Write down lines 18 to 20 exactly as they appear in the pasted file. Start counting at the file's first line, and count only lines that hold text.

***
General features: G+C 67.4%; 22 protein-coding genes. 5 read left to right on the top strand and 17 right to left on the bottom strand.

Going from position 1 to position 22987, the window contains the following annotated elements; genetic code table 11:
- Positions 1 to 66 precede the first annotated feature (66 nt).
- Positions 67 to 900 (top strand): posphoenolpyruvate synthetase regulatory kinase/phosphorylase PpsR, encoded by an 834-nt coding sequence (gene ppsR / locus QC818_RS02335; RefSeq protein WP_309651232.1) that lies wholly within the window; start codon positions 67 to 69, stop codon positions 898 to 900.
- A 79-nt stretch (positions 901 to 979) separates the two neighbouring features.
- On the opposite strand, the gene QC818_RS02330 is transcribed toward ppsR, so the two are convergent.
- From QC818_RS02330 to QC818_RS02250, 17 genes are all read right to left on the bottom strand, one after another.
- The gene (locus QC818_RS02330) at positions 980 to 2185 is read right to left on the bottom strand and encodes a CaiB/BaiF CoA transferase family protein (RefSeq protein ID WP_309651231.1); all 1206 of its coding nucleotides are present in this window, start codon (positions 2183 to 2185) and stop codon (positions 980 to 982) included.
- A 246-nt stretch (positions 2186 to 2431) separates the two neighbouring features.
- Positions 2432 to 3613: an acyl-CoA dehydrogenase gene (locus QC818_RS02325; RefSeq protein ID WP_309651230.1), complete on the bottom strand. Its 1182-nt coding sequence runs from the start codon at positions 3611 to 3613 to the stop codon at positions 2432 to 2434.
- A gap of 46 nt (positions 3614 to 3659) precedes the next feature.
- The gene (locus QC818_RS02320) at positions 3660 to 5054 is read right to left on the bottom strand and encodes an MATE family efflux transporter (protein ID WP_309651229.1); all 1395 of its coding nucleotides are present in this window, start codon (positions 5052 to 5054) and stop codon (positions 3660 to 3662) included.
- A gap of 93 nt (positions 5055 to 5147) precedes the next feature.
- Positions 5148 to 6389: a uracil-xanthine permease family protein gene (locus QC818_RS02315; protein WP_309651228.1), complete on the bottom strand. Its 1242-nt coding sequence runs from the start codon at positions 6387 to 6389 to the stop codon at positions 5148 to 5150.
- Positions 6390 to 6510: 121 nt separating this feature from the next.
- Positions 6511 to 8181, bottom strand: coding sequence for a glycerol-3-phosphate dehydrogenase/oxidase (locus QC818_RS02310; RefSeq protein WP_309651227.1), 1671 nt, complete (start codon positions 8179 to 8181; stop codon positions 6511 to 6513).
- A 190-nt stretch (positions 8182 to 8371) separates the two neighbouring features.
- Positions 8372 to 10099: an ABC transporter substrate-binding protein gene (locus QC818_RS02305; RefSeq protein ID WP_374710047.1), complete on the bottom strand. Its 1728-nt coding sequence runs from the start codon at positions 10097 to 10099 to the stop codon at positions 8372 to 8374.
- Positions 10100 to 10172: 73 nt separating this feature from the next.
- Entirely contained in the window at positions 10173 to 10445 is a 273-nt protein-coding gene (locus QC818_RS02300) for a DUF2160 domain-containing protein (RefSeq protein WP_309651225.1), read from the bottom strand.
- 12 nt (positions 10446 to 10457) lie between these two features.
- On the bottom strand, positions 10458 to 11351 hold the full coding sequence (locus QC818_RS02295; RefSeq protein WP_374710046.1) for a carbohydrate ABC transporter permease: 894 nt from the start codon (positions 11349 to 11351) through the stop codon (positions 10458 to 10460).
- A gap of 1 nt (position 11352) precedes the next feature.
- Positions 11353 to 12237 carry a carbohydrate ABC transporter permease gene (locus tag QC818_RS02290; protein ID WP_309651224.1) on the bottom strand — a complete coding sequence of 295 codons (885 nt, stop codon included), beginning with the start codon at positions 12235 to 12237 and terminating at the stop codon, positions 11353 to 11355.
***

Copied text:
- Positions 8372 to 10099: an ABC transporter substrate-binding protein gene (locus QC818_RS02305; RefSeq protein ID WP_374710047.1), complete on the bottom strand. Its 1728-nt coding sequence runs from the start codon at positions 10097 to 10099 to the stop codon at positions 8372 to 8374.
- Positions 10100 to 10172: 73 nt separating this feature from the next.
- Entirely contained in the window at positions 10173 to 10445 is a 273-nt protein-coding gene (locus QC818_RS02300) for a DUF2160 domain-containing protein (RefSeq protein WP_309651225.1), read from the bottom strand.